Objectives: Doctor shopping (or hospital shopping), which means changing doctors (or hospitals) without professional referral for the same or similar illness conditions, is common in Hong Kong, Taiwan and Japan. Due to the lack of infrastructure for sharing health information and medication history among hospitals, doctor-shopping patients are more likely to receive duplicate medications and suffer adverse drug reactions. The Bureau of National Health Insurance (BNHI) adopted smart cards (or NHI-IC cards) as health cards in Taiwan. With their NHI-IC cards, patients can freely access different medical institutions. Because an NHI-IC card carries information about a patient's prescribed medications received from different hospitals nationwide, we used this system to address the problem of duplicate medications for outpatients visiting multiple hospitals. Methods: A computerized physician order entry (CPOE) system was enhanced with the capability of accessing NHI-IC cards and providing alerts to physicians when the system detects potential duplicate medications at the time of prescribing. Physician responses to the alerts were also collected to analyze changes in physicians' behavior. Chi-square tests and two-sided z-tests with Bonferroni adjustments for multiple comparisons were used to assess statistical significance of differences in actions taken by physicians over the three months. Results: The enhanced CPOE system for outpatient services was implemented and installed at the Pediatric and Urology Departments of Taipei Medical University Wan-Fang Hospital in March 2007. The "Change Log" that recorded physician behavior was activated during a 3-month study period from April to June 2007. In 67.93% of patient visits, the physicians read patient NHI-IC cards, and in 16.76% of the reads, the NHI-IC card contained at least one prescribed medication that was taken by the patient. Among the prescriptions issued by physicians, on average, there were 2.36% prescriptions containing at least one medication that might be duplicative to the prior prescriptions stored in NHI-IC cards. The rate of potential duplicate medication alerts for the Pediatric Department was higher than that for the Urology Department (2.78% versus 1.67%). However, the rate of revisions to prescriptions was higher in the Urology Department than the Pediatric Department. Overall, the rate of physicians reviewing and revising their prescriptions was 29.25%; the rate of physicians reviewing without revising their prescriptions was 43.62%; the rate of physicians turning off the alert screens right after the screens popped up (overridden) was 27.13%. Thus, physicians accepted alerts to review their prescriptions with patients in most situations (72.87%). Moreover, over the study period, the rate of total revisions made to prescriptions increased and the "overridden" rate decreased. Conclusions: Our approach enhances the capability of CPOE systems using NHI-IC cards as a nationwide infrastructure to provide more complete patient health information and medication history sharing among hospitals in Taiwan. Thus, our system can provide a better prescribing tool to help physicians detect potential duplicate medications for frequent doctor-shopping patients and hence enhance patient safety across hospital boundaries. However, the effectiveness of detecting duplicate medications with our approach is very much dependent on the completeness of NHI-IC cards, which in turn primarily depends on physician use of the cards when prescribing.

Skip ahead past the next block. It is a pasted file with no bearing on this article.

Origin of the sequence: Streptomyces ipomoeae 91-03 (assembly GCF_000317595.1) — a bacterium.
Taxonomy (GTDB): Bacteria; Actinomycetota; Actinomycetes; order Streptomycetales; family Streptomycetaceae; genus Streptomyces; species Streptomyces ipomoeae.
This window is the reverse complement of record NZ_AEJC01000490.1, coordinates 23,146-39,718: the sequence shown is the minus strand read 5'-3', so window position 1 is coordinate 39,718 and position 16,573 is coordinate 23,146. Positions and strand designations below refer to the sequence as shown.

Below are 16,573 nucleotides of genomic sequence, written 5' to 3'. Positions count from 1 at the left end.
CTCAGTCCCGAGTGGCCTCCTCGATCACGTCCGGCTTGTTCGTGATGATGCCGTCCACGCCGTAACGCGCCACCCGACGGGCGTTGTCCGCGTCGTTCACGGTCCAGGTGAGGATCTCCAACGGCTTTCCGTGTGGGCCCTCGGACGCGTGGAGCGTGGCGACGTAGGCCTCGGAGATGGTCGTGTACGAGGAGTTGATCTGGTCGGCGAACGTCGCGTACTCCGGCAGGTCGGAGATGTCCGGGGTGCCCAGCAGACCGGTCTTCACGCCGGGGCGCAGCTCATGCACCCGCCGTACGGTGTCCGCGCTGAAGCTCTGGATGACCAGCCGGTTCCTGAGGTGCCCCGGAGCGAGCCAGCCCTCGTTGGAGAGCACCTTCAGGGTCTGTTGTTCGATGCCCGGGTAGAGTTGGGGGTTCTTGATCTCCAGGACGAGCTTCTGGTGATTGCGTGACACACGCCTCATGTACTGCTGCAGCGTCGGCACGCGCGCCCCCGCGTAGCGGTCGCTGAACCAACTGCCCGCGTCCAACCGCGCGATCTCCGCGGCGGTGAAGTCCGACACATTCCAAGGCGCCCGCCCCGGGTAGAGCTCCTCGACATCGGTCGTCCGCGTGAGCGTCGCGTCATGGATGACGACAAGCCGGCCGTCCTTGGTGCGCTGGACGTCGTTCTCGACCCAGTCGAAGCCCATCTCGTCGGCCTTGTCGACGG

ASJC Scopus subject areas
- Health Informatics